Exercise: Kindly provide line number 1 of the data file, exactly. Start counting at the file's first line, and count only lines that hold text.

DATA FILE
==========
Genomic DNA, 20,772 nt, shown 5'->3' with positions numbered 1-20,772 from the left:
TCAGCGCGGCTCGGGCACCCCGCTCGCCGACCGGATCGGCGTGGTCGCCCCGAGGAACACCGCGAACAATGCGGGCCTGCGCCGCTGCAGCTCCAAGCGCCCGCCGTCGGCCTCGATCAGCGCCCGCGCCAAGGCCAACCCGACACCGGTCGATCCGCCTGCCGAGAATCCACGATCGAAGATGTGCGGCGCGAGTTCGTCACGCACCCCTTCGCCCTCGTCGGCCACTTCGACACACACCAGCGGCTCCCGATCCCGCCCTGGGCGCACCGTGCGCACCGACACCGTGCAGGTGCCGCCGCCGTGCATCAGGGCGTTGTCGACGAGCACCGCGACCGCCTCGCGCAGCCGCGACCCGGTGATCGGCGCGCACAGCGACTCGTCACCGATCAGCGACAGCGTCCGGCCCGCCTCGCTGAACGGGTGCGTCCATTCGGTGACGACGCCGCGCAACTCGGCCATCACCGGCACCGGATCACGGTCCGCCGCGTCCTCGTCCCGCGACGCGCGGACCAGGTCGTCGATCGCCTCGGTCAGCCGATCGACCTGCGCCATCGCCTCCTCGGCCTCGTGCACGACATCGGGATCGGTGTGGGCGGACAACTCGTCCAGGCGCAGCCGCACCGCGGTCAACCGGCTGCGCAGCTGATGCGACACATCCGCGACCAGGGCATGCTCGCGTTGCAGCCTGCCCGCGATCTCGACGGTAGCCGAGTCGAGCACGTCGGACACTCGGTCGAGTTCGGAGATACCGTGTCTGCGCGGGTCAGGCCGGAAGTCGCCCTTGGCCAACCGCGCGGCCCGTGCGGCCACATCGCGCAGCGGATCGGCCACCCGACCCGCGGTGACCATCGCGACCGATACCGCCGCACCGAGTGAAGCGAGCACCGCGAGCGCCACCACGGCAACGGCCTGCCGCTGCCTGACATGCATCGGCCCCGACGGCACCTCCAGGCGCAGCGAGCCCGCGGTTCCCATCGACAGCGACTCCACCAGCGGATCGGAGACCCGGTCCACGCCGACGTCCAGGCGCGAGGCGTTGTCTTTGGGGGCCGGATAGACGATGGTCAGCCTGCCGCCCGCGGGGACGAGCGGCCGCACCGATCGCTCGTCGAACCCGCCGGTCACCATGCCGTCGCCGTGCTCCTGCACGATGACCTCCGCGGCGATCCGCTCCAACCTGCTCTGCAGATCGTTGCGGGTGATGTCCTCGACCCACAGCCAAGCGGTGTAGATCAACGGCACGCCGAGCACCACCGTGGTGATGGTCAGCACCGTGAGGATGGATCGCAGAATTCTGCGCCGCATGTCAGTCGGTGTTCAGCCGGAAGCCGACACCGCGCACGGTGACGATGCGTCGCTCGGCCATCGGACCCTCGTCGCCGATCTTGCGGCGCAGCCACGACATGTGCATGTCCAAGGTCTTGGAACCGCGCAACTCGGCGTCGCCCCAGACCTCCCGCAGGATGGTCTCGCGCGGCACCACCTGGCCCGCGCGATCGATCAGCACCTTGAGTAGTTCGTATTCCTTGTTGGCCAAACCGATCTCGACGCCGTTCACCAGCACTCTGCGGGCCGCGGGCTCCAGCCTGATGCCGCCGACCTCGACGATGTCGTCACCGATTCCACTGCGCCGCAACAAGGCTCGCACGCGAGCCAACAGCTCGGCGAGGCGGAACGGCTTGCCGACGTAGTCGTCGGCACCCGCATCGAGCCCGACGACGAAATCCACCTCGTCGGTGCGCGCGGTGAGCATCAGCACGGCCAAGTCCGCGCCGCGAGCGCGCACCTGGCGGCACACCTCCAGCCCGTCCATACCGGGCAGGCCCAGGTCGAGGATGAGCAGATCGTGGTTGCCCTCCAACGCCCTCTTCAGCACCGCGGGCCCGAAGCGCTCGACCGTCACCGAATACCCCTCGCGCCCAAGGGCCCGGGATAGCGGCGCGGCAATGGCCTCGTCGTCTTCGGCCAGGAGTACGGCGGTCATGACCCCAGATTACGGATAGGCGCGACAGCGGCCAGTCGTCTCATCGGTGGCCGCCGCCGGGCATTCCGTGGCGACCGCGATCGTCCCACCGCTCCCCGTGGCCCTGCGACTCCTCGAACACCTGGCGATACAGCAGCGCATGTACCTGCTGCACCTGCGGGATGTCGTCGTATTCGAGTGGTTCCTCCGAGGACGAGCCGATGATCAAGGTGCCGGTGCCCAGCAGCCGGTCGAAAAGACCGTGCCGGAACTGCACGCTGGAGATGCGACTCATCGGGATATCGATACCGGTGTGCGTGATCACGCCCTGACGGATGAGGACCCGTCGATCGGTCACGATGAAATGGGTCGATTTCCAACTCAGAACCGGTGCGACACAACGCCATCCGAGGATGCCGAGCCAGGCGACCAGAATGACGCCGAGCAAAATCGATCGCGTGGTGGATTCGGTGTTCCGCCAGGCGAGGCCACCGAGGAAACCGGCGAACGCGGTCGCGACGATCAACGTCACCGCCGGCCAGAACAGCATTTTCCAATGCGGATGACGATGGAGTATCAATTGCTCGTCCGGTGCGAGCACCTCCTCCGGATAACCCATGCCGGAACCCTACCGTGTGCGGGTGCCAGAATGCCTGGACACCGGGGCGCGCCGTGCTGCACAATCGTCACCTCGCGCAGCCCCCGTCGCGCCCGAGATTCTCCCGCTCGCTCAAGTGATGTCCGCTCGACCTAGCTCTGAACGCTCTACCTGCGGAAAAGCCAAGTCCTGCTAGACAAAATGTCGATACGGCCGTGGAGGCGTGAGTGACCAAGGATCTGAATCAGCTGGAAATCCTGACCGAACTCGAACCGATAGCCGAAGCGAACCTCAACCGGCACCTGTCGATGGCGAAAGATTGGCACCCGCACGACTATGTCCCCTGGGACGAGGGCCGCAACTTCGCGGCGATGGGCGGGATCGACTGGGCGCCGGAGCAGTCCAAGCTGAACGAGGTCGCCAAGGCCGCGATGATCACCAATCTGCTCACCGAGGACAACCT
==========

Genomic DNA, 20,772 nt, shown 5'->3' with positions numbered 1-20,772 from the left: